Antibacterial Soap Will Be Removed From The Market

Antibacterial Soap Will Be Removed From The Market

On September 2nd, the Food and Drug Administration (FDA) ruled that soap companies must remove antibacterial ingredients from their products. They will have one year from the date of the ruling to do so. The ruling comes as the result of soap manufacturers reportedly having failed to prove that antibacterial products are any more effective in cleaning than regular soaps. (Related Topics: Florida Food Handlers CertificatesFlorida Food Handlers CardFlorida Food Handler Certification)

An FDA director recently told NBC that despite what advertisers may want you to believe, in reality there’s absolutely no scientific evidence to suggest that antibacterial soap is any safer or more effective than plain old regular soap and water. In fact, in some cases it can even do more harm than good.

For years companies have used the antibacterial aspect of their products as an advertising tool to sell soap, marking up prices for their products. It’s now a $1 billion industry. Written across the sides of soap and detergent bottles across the nation were variations of the phrase Kills 99% of bacteria. The only problem was what happens to the remaining 1%.

Over time, studies began to show that whatever bacteria managed to survive had the potential to develop immunity to the soap. Ultimately, that’s actually counterproductive to the entire purpose of the soap in the first place.

This past month were the 2016 Olympics games in Rio de Janeiro, Brazil, where experts vehemently warned athletes against entering the water due to the contamination of the city’s river. Rio’s river was reportedly filled with antibiotic resistant super bacteria that could potentially cause athletes to fall fatally ill if exposed.

This phenomenon did not happen in a vacuum. While the United States’ water supply is not as contaminated as Brazil’s, the issue still highlights the growing concern over antibiotic resistant bacteria. This largely come as the result of the mass distribution of products containing antibacterial ingredients.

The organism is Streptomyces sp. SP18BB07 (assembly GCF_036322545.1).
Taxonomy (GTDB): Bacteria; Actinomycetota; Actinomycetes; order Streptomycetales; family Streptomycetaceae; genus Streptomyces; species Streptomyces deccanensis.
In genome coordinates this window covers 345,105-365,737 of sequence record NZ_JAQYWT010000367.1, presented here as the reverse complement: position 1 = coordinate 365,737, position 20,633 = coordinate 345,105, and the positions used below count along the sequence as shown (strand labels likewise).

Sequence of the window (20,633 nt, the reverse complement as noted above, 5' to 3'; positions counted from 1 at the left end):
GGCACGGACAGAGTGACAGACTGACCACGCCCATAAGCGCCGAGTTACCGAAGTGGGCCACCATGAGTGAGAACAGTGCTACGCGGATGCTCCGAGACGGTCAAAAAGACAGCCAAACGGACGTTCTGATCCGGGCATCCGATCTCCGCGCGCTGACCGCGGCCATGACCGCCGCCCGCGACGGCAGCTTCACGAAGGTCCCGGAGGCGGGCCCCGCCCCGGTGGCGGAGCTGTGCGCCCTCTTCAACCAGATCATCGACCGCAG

It makes sense at first glance to want to kill bacteria. People wash their hands to rid their bodies of dangerous germs. But this antibacterial trend spread the misconception that bacteria is synonymous with germs. In reality, bacteria is but one of four different kinds of germs. The others are fungi, viruses, and protozoa. But the antibacterial aspect took away attention from the other three.

In addition to the fact that manufacturers have been swindling customers on a false notion, researchers also suspect that the antibacterial ingredient triclosan may cause thyroid hormone problems, based on studies with adolescent animals. There’s still no evidence that the chemical would have the same effect on humans, but the FDA decided to act proactively and prevent further use until more studies are performed.

So the next time you’re handling food and it’s time to wash your hands (which you should be doing constantly whenever handling food professionally), do yourself a favor and hold off on that antibacterial stuff. A normal bottle of soap will do just fine.

For information on how to become a certified Florida food handler, contact Ken Kuscher at 561-703-7196 for an immediate response with tips and all necessary registration information.

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